The Ancient Mediterranean Religions Index Database
Home About Network of subjects Linked subjects heatmap Book indices included Search by subject Search by reference Browse subjects Browse texts

Tiresias: The Ancient Mediterranean Religions Source Database

Philo Of Alexandria, Hypothetica, 6.9

nanTherefore, whether he spoke, being influenced by his own reason, or because he was inspired by the Deity, they referred every word of his to God. And though many years have passed, I cannot tell the exact number, but more than two thousand, still they have never altered one word of what was written by him, but would rather endure to die ten thousand times than to do any thing in opposition to his laws and to the customs which he established.

Intertexts (texts cited often on the same page as the searched text):

3 results
1. Hebrew Bible, Genesis, 1.27, 2.22, 3.6 (9th cent. BCE - 3rd cent. BCE)

1.27. וַיִּבְרָא אֱלֹהִים אֶת־הָאָדָם בְּצַלְמוֹ בְּצֶלֶם אֱלֹהִים בָּרָא אֹתוֹ זָכָר וּנְקֵבָה בָּרָא אֹתָם׃ 2.22. וַיִּבֶן יְהוָה אֱלֹהִים אֶת־הַצֵּלָע אֲשֶׁר־לָקַח מִן־הָאָדָם לְאִשָּׁה וַיְבִאֶהָ אֶל־הָאָדָם׃ 3.6. וַתֵּרֶא הָאִשָּׁה כִּי טוֹב הָעֵץ לְמַאֲכָל וְכִי תַאֲוָה־הוּא לָעֵינַיִם וְנֶחְמָד הָעֵץ לְהַשְׂכִּיל וַתִּקַּח מִפִּרְיוֹ וַתֹּאכַל וַתִּתֵּן גַּם־לְאִישָׁהּ עִמָּהּ וַיֹּאכַל׃ 1.27. And God created man in His own image, in the image of God created He him; male and female created He them." 2.22. And the rib, which the LORD God had taken from the man, made He a woman, and brought her unto the man." 3.6. And when the woman saw that the tree was good for food, and that it was a delight to the eyes, and that the tree was to be desired to make one wise, she took of the fruit thereof, and did eat; and she gave also unto her husband with her, and he did eat."
2. Philo of Alexandria, On The Decalogue, 132 (1st cent. BCE - missingth cent. CE)

3. Philo of Alexandria, On The Life of Moses, 2.12-2.14, 2.52-2.53 (1st cent. BCE - missingth cent. CE)

2.12. But that he himself is the most admirable of all the lawgivers who have ever lived in any country either among the Greeks or among the barbarians, and that his are the most admirable of all laws, and truly divine, omitting no one particular which they ought to comprehend, there is the clearest proof possible in this fact, the laws of other lawgivers 2.13. if any one examines them by his reason, he will find to be put in motion in an innumerable multitude of pretexts, either because of wars, or of tyrannies, or of some other unexpected events which come upon nations through the various alterations and innovations of fortune; and very often luxury, abounding in all kind of superfluity and unbounded extravagance, has overturned laws, from the multitude not being able to bear unlimited prosperity, but having a tendency to become insolent through satiety, and insolence is in opposition to law. 2.14. But the enactments of this lawgiver are firm, not shaken by commotions, not liable to alteration, but stamped as it were with the seal of nature herself, and they remain firm and lasting from the day on which they were first promulgated to the present one, and there may well be a hope that they will remain to all future time, as being immortal, as long as the sun and the moon, and the whole heaven and the whole world shall endure. 2.52. At all events if any one were inclined to examine with accuracy the powers of each individual and particular law, he will find them all aiming at the harmony of the universe, and corresponding to the law of eternal nature: 2.53. on which account those men who have had unbounded prosperity bestowed upon them, and all things tending to the production of health of body, and riches, and glory, and all other external parts of good fortune, but who have rejected virtue, and have chosen crafty wickedness, and all others kinds of vice, not through compulsion, but of their own spontaneous free will, looking upon that which is the greatest of all evils as the greatest possible advantage, he looks upon as enemies not of mankind only, but of the entire heaven and world, and says that they are awaiting, not any ordinary punishments, but new and extraordinary ones, which that constant assessor of God, justice, who detests wickedness, invents and inflicts terribly upon them, turning against them the most powerful elements of the universe, water and fire, so that at appointed times some are destroyed by deluges, others are burnt with fire, and perish in that manner.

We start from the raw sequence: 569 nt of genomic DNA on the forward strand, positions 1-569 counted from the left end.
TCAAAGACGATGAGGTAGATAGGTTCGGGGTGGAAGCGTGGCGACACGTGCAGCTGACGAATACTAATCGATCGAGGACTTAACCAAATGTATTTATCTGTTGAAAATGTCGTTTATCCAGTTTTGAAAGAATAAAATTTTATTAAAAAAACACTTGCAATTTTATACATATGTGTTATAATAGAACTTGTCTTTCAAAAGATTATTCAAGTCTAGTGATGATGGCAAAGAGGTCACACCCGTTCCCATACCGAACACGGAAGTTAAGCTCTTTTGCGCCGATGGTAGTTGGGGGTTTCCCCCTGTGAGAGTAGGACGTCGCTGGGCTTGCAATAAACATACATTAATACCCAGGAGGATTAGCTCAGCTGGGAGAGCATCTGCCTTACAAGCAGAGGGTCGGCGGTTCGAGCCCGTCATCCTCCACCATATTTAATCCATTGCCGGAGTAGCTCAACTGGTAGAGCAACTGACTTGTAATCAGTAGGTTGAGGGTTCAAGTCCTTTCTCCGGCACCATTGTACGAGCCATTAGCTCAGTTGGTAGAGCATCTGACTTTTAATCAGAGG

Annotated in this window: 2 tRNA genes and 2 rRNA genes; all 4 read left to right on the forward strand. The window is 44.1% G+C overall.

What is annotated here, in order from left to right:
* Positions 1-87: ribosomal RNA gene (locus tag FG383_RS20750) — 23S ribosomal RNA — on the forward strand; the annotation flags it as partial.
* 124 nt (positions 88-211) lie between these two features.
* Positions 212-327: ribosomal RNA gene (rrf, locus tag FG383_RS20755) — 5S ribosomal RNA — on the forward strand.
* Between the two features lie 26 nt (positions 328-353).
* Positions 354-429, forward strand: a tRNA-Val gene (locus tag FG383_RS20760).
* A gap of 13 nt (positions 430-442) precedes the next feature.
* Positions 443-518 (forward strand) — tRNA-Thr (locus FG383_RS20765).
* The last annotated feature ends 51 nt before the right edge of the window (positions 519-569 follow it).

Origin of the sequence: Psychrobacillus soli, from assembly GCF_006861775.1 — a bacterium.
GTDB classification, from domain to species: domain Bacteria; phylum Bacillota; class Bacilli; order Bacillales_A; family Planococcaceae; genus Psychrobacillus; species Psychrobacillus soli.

Subjects of this text:

subject book bibliographic info
authority,scripture Najman (2010) 97
bullough,vern Sly (1990) 12
divine,torah/law Najman (2010) 97
divine Najman (2010) 97
great chain of being Sly (1990) 179
heavens Najman (2010) 97
israel Sly (1990) 12
israelites Sly (1990) 179
law,ensouled law Najman (2010) 97
law,mosaic (law of moses) Najman (2010) 97
law,natural Najman (2010) 97
law,revealed Najman (2010) 97
law,universal' Najman (2010) 97
moses Najman (2010) 97; Sly (1990) 12, 179
patriarchal society Sly (1990) 12
pentateuch Sly (1990) 12
philo of alexandria,law of moses Najman (2010) 97
prophets Sly (1990) 12
revelation Najman (2010) 97
septuagint Sly (1990) 12
writing,authoritative Najman (2010) 97
writing,sacred Najman (2010) 97
writings Sly (1990) 12